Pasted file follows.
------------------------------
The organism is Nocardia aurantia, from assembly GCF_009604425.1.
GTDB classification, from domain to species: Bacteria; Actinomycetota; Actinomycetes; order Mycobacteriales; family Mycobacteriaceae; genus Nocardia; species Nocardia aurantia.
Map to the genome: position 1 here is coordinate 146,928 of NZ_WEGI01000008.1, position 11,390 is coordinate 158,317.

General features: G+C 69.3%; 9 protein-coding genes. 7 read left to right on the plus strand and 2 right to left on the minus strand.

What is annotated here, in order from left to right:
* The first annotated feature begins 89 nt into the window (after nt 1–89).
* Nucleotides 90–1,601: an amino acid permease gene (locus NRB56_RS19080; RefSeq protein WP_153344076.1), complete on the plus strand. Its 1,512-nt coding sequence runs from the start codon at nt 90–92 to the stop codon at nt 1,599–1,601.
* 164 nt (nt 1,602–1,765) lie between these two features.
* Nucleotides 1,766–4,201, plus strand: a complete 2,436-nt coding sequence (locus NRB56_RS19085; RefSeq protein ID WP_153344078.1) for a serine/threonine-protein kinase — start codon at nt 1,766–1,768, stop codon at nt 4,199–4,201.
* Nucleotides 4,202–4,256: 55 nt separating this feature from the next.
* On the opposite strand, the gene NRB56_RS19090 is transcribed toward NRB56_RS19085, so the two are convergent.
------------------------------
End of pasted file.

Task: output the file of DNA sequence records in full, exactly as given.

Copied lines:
The organism is Nocardia aurantia, from assembly GCF_009604425.1.
GTDB classification, from domain to species: Bacteria; Actinomycetota; Actinomycetes; order Mycobacteriales; family Mycobacteriaceae; genus Nocardia; species Nocardia aurantia.
Map to the genome: position 1 here is coordinate 146,928 of NZ_WEGI01000008.1, position 11,390 is coordinate 158,317.

General features: G+C 69.3%; 9 protein-coding genes. 7 read left to right on the plus strand and 2 right to left on the minus strand.

What is annotated here, in order from left to right:
* The first annotated feature begins 89 nt into the window (after nt 1–89).
* Nucleotides 90–1,601: an amino acid permease gene (locus NRB56_RS19080; RefSeq protein WP_153344076.1), complete on the plus strand. Its 1,512-nt coding sequence runs from the start codon at nt 90–92 to the stop codon at nt 1,599–1,601.
* 164 nt (nt 1,602–1,765) lie between these two features.
* Nucleotides 1,766–4,201, plus strand: a complete 2,436-nt coding sequence (locus NRB56_RS19085; RefSeq protein ID WP_153344078.1) for a serine/threonine-protein kinase — start codon at nt 1,766–1,768, stop codon at nt 4,199–4,201.
* Nucleotides 4,202–4,256: 55 nt separating this feature from the next.
* On the opposite strand, the gene NRB56_RS19090 is transcribed toward NRB56_RS19085, so the two are convergent.